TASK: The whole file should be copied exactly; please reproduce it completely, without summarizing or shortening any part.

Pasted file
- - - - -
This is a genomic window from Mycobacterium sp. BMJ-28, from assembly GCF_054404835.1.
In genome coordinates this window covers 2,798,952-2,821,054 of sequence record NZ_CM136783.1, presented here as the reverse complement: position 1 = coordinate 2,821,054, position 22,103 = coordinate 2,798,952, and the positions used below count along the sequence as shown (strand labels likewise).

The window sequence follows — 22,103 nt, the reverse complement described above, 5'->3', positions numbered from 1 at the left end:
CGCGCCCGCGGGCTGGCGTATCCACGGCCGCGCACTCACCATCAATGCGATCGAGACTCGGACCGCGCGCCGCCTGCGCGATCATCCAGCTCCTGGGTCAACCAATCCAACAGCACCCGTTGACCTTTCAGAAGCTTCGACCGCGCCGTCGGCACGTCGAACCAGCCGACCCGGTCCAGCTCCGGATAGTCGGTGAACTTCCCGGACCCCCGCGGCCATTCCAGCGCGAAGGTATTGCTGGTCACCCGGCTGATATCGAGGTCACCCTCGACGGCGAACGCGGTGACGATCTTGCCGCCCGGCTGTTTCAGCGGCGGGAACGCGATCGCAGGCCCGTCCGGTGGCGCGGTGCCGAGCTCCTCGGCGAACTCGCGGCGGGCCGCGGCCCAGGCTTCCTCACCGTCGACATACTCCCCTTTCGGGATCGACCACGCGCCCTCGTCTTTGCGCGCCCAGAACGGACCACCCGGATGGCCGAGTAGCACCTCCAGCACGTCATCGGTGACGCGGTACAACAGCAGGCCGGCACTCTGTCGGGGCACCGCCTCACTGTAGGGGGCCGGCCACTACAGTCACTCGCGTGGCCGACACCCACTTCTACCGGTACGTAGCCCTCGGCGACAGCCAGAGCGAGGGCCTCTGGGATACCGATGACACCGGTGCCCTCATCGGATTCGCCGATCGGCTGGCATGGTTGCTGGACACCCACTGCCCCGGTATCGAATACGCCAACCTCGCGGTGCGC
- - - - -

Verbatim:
This is a genomic window from Mycobacterium sp. BMJ-28, from assembly GCF_054404835.1.
In genome coordinates this window covers 2,798,952-2,821,054 of sequence record NZ_CM136783.1, presented here as the reverse complement: position 1 = coordinate 2,821,054, position 22,103 = coordinate 2,798,952, and the positions used below count along the sequence as shown (strand labels likewise).

The window sequence follows — 22,103 nt, the reverse complement described above, 5'->3', positions numbered from 1 at the left end:
CGCGCCCGCGGGCTGGCGTATCCACGGCCGCGCACTCACCATCAATGCGATCGAGACTCGGACCGCGCGCCGCCTGCGCGATCATCCAGCTCCTGGGTCAACCAATCCAACAGCACCCGTTGACCTTTCAGAAGCTTCGACCGCGCCGTCGGCACGTCGAACCAGCCGACCCGGTCCAGCTCCGGATAGTCGGTGAACTTCCCGGACCCCCGCGGCCATTCCAGCGCGAAGGTATTGCTGGTCACCCGGCTGATATCGAGGTCACCCTCGACGGCGAACGCGGTGACGATCTTGCCGCCCGGCTGTTTCAGCGGCGGGAACGCGATCGCAGGCCCGTCCGGTGGCGCGGTGCCGAGCTCCTCGGCGAACTCGCGGCGGGCCGCGGCCCAGGCTTCCTCACCGTCGACATACTCCCCTTTCGGGATCGACCACGCGCCCTCGTCTTTGCGCGCCCAGAACGGACCACCCGGATGGCCGAGTAGCACCTCCAGCACGTCATCGGTGACGCGGTACAACAGCAGGCCGGCACTCTGTCGGGGCACCGCCTCACTGTAGGGGGCCGGCCACTACAGTCACTCGCGTGGCCGACACCCACTTCTACCGGTACGTAGCCCTCGGCGACAGCCAGAGCGAGGGCCTCTGGGATACCGATGACACCGGTGCCCTCATCGGATTCGCCGATCGGCTGGCATGGTTGCTGGACACCCACTGCCCCGGTATCGAATACGCCAACCTCGCGGTGCGC